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Kathy Y. Wilson


Thom Shaw: Dead Man Working

Cincinnati is woefully small for black artists. It’s not that everybody knows everybody else; it’s that everybody knows everybody else’s business. Case in point: Back in November 2005, when Thom Shaw fell gravely ill shortly after being named the Taft Museum of Art’s Duncanson Artist-in-Residence, the news crackled across the black grapevine at gallery receptions, jazz shows, even the grocery store. Everyone was concerned. For two decades, Shaw, a world-renowned printmaker, had battled a succession of illnesses exacerbated by diabetes. But that fall, he slipped into a coma caused by a severe neck infection brought on by kidney failure. He came close to death...then got a reprieve. Last May, concern for his health bubbled across the local scene again when an infection of flesh-eating bacteria led to the amputation of his right leg. And yet, less than two months later, Shaw fastened on a mocha-brown prosthesis and headed back to the studio. Super-animated Batman fight sounds seemed to hang in the air, narrating the resilient artist’s fight to live: KAPOW! KIDNEY FAILURE...BANG! DIABETES...TAKE THAT, MORTALITY!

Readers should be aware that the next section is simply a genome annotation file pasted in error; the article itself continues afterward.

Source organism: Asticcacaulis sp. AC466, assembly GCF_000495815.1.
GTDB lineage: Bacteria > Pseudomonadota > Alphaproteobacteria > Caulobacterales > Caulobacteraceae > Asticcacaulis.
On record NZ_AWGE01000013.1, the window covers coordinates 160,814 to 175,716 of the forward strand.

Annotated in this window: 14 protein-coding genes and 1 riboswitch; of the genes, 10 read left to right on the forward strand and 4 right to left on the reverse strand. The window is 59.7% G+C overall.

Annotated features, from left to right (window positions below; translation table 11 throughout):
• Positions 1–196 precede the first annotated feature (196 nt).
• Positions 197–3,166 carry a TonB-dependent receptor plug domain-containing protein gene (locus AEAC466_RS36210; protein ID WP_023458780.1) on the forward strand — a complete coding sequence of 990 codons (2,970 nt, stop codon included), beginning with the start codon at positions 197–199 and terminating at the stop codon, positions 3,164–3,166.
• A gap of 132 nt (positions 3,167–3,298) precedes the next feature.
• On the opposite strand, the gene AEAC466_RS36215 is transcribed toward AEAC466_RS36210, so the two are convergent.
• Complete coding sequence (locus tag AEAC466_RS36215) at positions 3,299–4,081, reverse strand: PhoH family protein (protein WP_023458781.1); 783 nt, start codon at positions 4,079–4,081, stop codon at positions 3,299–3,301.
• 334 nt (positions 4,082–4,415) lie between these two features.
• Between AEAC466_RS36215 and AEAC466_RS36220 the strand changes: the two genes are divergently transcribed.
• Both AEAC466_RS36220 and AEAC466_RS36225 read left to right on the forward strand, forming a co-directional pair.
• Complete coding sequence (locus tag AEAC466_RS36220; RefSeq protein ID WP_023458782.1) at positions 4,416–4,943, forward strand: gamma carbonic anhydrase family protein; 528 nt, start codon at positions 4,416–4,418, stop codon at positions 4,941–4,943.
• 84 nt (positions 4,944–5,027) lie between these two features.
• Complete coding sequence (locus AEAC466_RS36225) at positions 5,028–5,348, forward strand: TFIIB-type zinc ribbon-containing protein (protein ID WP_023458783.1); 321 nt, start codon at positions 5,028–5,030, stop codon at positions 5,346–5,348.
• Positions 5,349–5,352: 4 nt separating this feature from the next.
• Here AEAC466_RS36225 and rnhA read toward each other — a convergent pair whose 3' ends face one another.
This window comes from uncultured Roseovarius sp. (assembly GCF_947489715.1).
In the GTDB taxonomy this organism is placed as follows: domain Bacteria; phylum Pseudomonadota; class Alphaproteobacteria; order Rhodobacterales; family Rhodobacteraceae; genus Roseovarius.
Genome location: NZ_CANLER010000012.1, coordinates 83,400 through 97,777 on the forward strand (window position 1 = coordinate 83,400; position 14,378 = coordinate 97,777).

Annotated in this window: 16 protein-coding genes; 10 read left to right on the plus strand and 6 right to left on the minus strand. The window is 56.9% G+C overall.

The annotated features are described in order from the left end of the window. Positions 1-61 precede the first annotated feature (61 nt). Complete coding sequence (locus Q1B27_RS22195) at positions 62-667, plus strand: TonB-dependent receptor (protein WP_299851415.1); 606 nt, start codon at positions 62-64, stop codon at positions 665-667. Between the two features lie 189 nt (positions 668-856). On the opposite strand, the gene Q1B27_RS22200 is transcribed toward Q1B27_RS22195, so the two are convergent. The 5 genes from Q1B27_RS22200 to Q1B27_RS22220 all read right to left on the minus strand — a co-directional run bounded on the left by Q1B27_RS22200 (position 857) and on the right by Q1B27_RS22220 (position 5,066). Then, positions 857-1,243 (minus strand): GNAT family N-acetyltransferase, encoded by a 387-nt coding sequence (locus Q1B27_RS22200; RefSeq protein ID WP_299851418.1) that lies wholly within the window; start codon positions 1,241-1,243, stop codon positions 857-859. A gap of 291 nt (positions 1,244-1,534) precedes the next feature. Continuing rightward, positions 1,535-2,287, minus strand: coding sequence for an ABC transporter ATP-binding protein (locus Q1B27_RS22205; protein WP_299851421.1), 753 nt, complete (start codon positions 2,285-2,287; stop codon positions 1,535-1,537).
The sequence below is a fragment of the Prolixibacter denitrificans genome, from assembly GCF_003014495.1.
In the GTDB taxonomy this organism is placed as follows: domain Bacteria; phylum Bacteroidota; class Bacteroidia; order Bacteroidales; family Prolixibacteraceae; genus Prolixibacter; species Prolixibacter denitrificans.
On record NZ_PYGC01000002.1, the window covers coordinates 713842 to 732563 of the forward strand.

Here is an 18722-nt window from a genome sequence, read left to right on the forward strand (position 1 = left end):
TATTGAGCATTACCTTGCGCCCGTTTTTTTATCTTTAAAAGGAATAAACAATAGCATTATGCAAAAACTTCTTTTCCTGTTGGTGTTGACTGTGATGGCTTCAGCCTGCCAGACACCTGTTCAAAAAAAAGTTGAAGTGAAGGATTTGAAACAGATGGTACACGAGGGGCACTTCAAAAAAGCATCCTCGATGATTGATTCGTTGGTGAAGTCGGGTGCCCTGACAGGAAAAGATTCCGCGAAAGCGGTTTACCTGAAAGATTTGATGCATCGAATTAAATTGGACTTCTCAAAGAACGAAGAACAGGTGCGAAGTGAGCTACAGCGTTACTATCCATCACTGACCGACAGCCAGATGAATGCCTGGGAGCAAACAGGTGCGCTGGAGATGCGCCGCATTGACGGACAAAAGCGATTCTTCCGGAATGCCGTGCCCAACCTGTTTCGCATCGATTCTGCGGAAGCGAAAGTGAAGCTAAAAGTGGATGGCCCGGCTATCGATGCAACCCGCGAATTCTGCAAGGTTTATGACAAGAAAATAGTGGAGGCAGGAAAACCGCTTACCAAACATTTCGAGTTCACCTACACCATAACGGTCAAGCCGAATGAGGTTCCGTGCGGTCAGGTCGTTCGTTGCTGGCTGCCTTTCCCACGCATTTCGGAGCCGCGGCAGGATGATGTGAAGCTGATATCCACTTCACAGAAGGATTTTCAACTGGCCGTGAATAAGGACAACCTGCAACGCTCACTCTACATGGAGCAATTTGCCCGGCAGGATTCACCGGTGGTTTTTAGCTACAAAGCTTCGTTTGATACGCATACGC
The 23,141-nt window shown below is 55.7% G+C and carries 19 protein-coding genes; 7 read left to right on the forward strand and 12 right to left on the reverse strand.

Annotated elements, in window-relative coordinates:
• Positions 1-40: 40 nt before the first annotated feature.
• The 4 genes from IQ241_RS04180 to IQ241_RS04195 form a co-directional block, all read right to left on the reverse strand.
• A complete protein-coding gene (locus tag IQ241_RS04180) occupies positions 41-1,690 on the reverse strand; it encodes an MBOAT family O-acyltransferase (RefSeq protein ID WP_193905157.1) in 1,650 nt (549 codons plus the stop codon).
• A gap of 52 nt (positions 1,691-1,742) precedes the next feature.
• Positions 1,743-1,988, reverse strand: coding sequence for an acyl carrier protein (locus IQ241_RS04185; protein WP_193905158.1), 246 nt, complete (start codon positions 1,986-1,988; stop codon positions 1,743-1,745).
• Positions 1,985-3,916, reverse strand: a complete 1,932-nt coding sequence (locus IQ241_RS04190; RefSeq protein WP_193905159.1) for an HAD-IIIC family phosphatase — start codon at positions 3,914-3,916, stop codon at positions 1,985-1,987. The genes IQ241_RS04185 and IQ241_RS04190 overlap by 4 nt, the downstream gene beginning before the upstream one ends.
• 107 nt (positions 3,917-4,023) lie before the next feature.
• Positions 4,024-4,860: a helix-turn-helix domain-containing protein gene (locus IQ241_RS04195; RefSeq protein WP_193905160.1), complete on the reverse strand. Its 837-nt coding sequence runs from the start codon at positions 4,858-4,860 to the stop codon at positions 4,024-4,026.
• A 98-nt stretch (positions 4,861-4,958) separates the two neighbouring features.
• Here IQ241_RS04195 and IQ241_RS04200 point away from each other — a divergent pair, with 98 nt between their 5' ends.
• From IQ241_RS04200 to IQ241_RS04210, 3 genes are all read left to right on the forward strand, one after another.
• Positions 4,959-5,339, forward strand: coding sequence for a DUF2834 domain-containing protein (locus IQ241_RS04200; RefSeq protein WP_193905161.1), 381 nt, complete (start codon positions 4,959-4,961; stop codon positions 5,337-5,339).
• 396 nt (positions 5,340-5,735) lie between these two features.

When Arthur Shot Margaret

The epic proportions of the shooting that links them forever has morphed their names into one: ArthurandMargaret. This is how they’ve come to be known at schools, community centers, and stop-the-violence meetings in beleaguered neighborhoods across the city. They are a dark, intriguing Sonny-&-Cher act with a relationship that leaves dangling more questions than it answers. Like: What’s the lesson in their tragedy? What’s the shelf-life on forgiveness? And what of redemption? When she shows up, will she spread herself equitably? The answers are in the living and in the telling.